In full disclosure, Microsoft is a CyberWire partner.
CISA issues two ICS advisories.
The US Cybersecurity and Infrastructure Security Agency (CISA) yesterday issued two industrial control system (ICS) advisories, one for XINJE XD and the other for SOCOMEC MODULYS GP. As always, users are counseled to apply updates per vendor instructions.
“Devotion to the dollar and the grind.”
And finally, whether you’re in San Jose or Sinanju, it’s the same jading story–as Proofpoint puts it in the study they released this morning about a North Korean APT, TA444, a start-up is a start-up, whether you’re a cool disrupter or an uncool grifter.
North Korean state-run threat actors are distinctive in that they’re at least as focused on stealing money as they are on stealing information. Proofpoint explains, “TA444, which overlaps with public activity called APT38, Bluenoroff, BlackAlicanto, Stardust Chollima, and COPERNICIUM, is likely tasked with generating revenue for the North Korean regime.” Pyongyang’s chronic financial hardship is the function of a failed economy, one kept down by global odium and international sanctions. So the regime turns to cybercrime to help keep itself together, able to buy the expensive stuff that, for example, a nuclear weapons program needs.
Recently TA444 has turned its attention to cryptocurrencies, selecting its victims and shaping its phishbait to suit the victims’ probable susceptibilities. In doing so, the threat actor has been quick and opportunistic–and opportunistic in a way that, while morally objectionable, is operationally a good thing, from TA444’s point of view. They’re acting like a start-up in their focus on success and their devotion to trying whatever seems likely to work.
Proofpoint sourly observes, “While we do not know if the group has ping pong tables or kegs of some overrated IPA in its workspace, TA444 does mirror the startup culture in its devotion to the dollar and to the grind.”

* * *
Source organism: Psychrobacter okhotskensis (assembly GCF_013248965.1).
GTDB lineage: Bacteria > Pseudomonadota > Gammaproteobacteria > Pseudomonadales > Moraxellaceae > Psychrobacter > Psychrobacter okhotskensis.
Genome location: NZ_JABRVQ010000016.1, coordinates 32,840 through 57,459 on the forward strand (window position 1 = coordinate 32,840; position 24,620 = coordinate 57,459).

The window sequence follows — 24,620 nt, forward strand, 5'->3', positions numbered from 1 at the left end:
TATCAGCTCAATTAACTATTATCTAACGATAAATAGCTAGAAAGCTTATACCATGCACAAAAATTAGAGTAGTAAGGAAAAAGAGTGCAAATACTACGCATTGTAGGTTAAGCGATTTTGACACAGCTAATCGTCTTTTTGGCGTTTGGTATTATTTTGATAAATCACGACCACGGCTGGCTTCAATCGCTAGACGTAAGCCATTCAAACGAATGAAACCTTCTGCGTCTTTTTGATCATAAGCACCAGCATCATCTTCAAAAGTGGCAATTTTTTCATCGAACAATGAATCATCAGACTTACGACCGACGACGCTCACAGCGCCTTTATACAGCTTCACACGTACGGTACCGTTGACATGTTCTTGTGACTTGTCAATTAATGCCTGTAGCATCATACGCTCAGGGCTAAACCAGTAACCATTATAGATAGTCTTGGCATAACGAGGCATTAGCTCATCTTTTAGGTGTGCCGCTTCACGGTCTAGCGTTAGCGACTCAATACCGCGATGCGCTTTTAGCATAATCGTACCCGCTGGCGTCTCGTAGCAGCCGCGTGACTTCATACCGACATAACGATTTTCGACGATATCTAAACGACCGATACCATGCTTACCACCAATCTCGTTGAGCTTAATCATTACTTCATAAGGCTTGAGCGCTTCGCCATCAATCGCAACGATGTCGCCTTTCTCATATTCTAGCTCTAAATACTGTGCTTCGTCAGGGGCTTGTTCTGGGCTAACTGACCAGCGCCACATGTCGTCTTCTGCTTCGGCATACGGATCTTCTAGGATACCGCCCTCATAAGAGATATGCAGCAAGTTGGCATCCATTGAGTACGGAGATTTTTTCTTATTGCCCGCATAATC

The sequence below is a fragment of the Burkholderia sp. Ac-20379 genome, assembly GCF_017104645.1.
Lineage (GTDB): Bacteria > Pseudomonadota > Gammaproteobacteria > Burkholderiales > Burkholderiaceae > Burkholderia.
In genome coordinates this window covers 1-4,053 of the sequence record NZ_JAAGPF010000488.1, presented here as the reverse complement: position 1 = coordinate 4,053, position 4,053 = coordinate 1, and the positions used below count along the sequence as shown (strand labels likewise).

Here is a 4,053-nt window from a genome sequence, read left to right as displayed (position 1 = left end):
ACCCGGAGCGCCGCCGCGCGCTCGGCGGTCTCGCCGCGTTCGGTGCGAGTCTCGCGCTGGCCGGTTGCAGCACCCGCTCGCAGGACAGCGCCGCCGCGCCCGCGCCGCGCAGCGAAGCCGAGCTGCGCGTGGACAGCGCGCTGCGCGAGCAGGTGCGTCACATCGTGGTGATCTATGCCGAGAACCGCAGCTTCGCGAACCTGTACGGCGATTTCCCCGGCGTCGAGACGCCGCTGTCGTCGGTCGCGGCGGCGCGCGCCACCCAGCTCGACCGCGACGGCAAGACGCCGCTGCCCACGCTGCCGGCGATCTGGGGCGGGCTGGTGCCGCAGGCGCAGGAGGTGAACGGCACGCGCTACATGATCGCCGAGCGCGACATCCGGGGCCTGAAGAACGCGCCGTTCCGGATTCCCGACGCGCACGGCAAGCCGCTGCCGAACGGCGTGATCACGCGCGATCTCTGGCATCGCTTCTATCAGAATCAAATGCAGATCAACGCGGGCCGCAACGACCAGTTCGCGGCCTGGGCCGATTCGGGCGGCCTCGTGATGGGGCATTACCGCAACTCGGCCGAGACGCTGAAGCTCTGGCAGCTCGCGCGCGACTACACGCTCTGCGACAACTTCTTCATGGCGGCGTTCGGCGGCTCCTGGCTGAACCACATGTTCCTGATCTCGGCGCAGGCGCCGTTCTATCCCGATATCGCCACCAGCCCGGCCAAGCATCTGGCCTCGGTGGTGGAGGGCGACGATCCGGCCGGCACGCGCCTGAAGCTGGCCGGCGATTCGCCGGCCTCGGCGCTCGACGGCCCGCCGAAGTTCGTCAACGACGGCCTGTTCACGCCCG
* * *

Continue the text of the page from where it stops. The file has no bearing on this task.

Who knows? All of that stolen alt-coin can’t be going to ballistic missile R&D. Your hackers need some R&R, don’t they?
Proofpoint’s got a point here that they don’t need to prove: ping pong and IPAs don’t necessarily make for a healthy organizational culture. We’ve always preferred shuffleboard and a nice gose, like those at Full Tilt, down the block in Baltimore, where our editorial staff hangs out. Ping pong and IPAs? C’mon, Pyongyang–you’re not competing in Barmageddon. Show some self-respect, Mr. Kim. I mean, you’re supposed to be the Banner of all Victory and Glory, and not some tacky crypto bro. Or so we hear.
We note that in this report Proofpoint is clearly having a lot of fun, and it’s worth a look.
And that's the CyberWire.
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Don't forget to check out the "Grumpy Old Geeks" podcast where I contribute to a regular segment called Security Ha. I join Jason and Brian on their show for a lively discussion of the latest security news every week. You can find "Grumpy Old Geeks" where all the fine podcasts are listed. And check out the "Recorded Future" podcast, which I also host. The subject there is threat intelligence. And every week, we talk to interesting people about timely cybersecurity topics. That's at recordedfuture.com/podcast.
The CyberWire podcast is a production of N2K Networks, proudly produced in Maryland out of the startup studios of DataTribe, where they're co-building the next generation of cybersecurity teams and technology.
This episode was produced by Liz Irvin and Senior Producer Jennifer Eiben. Our mixer is Tré Hester, with original music by Elliott Peltzman. The show was written by John Petrik. Our executive editor is Peter Kilpe, and I’m Dave Bittner. Thanks for listening.
How Microsoft is helping Ukraine’s cyberwar against Russia (Computerworld)